DOLPHINS

Miami Dolphins defense puts emphasis on forcing more turnovers

 

The Dolphins want to force more turnovers and allow fewer big plays this season — and they will be put to the test by facing some of the league’s top quarterbacks.

 
Linebacker Josh Kaddu and defensive end Emeka Onyenekwu try to strip two footballs from running back Lamar Miller in drills during Miami Dolphins practice at the Dolphins training facility at NSU in Davie on July 24th,2013.
Linebacker Josh Kaddu and defensive end Emeka Onyenekwu try to strip two footballs from running back Lamar Miller in drills during Miami Dolphins practice at the Dolphins training facility at NSU in Davie on July 24th,2013.
Joe Rimkus Jr. / Miami Herald Staff

bjackson@MiamiHerald.com

The reminders are everywhere, from the coach’s opening speech of training camp to the footballs hanging tantalizingly from the meeting room walls.

“We’re supposed to strip the balls hanging off the walls in the meeting rooms, behind the doorstop,” linebacker Dannell Ellerbe said.

It’s all part of a not-so-subliminal message: The Dolphins simply must generate more turnovers than they did a season ago.

“They’ve been emphasizing that more,” safety Reshad Jones said.

Coach Joe Philbin said every defensive personnel move this offseason was made with two thoughts in mind: Produce more turnovers and allow fewer big plays.

He emphasized both points when his team convened for training camp Saturday.

“To get our program turn around, that’s the No. 1 focus for us on both sides of the ball,” he said after speaking about explosive passing plays and turnovers. “That will help our won-loss record more than any play design we can come up with or anything like that.”

The Dolphins’ 16 takeaways were tied with Dallas for fourth fewest in the league last season, with only the Colts (15), Chiefs and Eagles (13 apiece) producing fewer.

Their 10 interceptions were tied for the fourth fewest, and their six fumble recoveries were tied for sixth fewest. What’s exasperating is the Dolphins were in position to secure far more of each.

This is difficult to explain: Dolphins opponents fumbled 23 times last season, but Miami recovered only six of them. By comparison, Dolphins opponents grabbed 13 of Miami’s 23 fumbles.

And Philbin told his team that the Dolphins dropped 17 potential interceptions last season.

So it’s no surprise the Dolphins have spent considerable time in camp on ball-stripping drills.

New linebackers Ellerbe and Philip Wheeler said they have done similar drills with their former teams and believe they have value.

“That’s very important — slapping the ball and repeating it,” Wheeler said.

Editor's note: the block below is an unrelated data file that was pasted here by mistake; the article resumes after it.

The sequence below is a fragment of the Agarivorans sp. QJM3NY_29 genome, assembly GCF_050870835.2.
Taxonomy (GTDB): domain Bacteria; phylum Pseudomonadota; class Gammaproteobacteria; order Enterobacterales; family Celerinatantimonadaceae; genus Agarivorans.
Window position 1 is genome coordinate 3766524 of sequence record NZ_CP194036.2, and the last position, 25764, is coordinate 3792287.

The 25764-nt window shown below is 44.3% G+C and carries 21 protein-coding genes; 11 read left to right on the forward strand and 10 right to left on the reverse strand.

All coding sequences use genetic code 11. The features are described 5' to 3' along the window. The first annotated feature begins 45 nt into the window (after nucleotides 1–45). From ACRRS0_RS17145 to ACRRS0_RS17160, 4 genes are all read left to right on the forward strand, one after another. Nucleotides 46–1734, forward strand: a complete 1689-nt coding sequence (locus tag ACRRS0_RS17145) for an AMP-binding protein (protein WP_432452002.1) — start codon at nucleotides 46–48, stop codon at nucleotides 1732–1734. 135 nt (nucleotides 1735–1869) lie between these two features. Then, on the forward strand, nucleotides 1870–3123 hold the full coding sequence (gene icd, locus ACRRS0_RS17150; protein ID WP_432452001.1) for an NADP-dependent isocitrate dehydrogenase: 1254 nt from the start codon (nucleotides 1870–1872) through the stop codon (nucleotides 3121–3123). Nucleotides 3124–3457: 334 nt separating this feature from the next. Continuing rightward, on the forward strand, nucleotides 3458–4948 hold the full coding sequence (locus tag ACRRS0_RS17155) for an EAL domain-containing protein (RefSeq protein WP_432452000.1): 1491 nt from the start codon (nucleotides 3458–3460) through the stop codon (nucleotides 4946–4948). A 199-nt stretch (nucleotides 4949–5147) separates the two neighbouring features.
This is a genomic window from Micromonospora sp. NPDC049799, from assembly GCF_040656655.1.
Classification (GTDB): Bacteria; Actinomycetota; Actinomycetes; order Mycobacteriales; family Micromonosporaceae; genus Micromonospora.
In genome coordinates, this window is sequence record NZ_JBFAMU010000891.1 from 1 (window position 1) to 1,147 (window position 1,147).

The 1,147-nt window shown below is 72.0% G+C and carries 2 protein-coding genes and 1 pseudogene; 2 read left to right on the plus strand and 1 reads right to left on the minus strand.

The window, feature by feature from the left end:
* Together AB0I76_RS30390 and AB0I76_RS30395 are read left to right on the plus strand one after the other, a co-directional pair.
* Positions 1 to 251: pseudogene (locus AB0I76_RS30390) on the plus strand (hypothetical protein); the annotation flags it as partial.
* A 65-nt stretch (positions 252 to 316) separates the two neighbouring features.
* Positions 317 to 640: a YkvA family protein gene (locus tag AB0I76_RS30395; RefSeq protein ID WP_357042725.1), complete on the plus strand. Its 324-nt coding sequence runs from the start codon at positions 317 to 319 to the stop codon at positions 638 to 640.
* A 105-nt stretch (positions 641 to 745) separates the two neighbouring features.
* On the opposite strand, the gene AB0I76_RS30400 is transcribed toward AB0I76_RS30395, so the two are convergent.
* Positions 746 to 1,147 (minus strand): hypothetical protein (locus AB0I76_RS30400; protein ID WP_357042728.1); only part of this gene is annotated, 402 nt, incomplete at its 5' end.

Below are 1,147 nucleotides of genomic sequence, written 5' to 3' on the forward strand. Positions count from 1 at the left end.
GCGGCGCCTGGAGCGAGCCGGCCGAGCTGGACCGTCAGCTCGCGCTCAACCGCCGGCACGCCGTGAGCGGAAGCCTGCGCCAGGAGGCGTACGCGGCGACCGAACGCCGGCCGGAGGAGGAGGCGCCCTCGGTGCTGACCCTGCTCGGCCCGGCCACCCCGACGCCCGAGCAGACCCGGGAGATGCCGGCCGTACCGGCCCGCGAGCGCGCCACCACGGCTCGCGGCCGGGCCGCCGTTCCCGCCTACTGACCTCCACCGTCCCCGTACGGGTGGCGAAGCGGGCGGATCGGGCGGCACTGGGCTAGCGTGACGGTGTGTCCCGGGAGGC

But can creating turnovers be a learned skill? Ellerbe said yes.

“You have to make a play when the play comes your way,” Ellerbe said. “You can’t drop picks. You have to knock the ball out of the quarterback’s hands when you get sacks. It’s just something you have to practice.”

The Dolphins signed Ellerbe and Wheeler to replace Karlos Dansby and Kevin Burnett with the belief their speed and athleticism would help generate more turnovers.

But this is notable: In 46 career games, Ellerbe has just one forced fumble and one interception. Wheeler has four forced fumbles and no interceptions in 77 games.

By comparison, Dansby has 15 forced fumbles and 11 interceptions in 136 games, and Burnett has seven and four in 120 games.

Cornerback Dimitri Patterson said creating takeaways starts with the mind.

“It’s about recognition,” he said. “You have to make it a priority to recognize formations. You can strip the ball all day, but you are spinning your wheels if you aren’t able to recognize formations.”

Patterson said he believes the Dolphins have defensive backs capable of doing that.

The other defensive emphasis is curtailing explosive plays by opposing offenses, especially in the passing game. The Dolphins allowed 60 plays of 20 yards or more last season, tied with the Giants for fourth most behind the Patriots (74), Buccaneers (69) and Saints (66).

Philbin said defensive coordinator Kevin Coyle pointed out a similar statistic to players during their first meeting of camp.

“If you look statistically, we did well on defense, [but] that certainly was not one of [the reasons why],” Philbin said.

Though the Dolphins allowed far too many plays of between 20 and 39 yards, they allowed only six plays of 40 yards or more. Only seven teams allowed fewer.

Some of the big plays resulted from mental breakdowns, others from physical errors.

“It was a little bit of everything,” Jones said. “It’s hard to pinpoint. We don’t want to give up any big plays.”

Besides some big plays by receivers, some skilled tight ends also gave the Dolphins trouble. The Dolphins hope Wheeler and Ellerbe will be more effective covering them than Dansby and Burnett were.

The problem is that the Dolphins face a stronger group of quarterbacks than they did a season ago.

Unlike last season, Miami must contend with the Saints’ Drew Brees, the Falcons’ Matt Ryan, the Ravens’ Joe Flacco, the Steelers’ Ben Roethlisberger, the Chargers’ Phillip Rivers and the Panthers’ Cam Newton.

That’s worrisome for a defense that allowed the league’s sixth-most passing yards (3,974), despite playing several teams with mediocre quarterback play, including four games against the Jets and Bills (who naturally will play the Dolphins four times again this season), Tennessee, Arizona, Oakland and Jacksonville.

The good news is that the Dolphins allowed the league’s ninth-best completion percentage (58.8).

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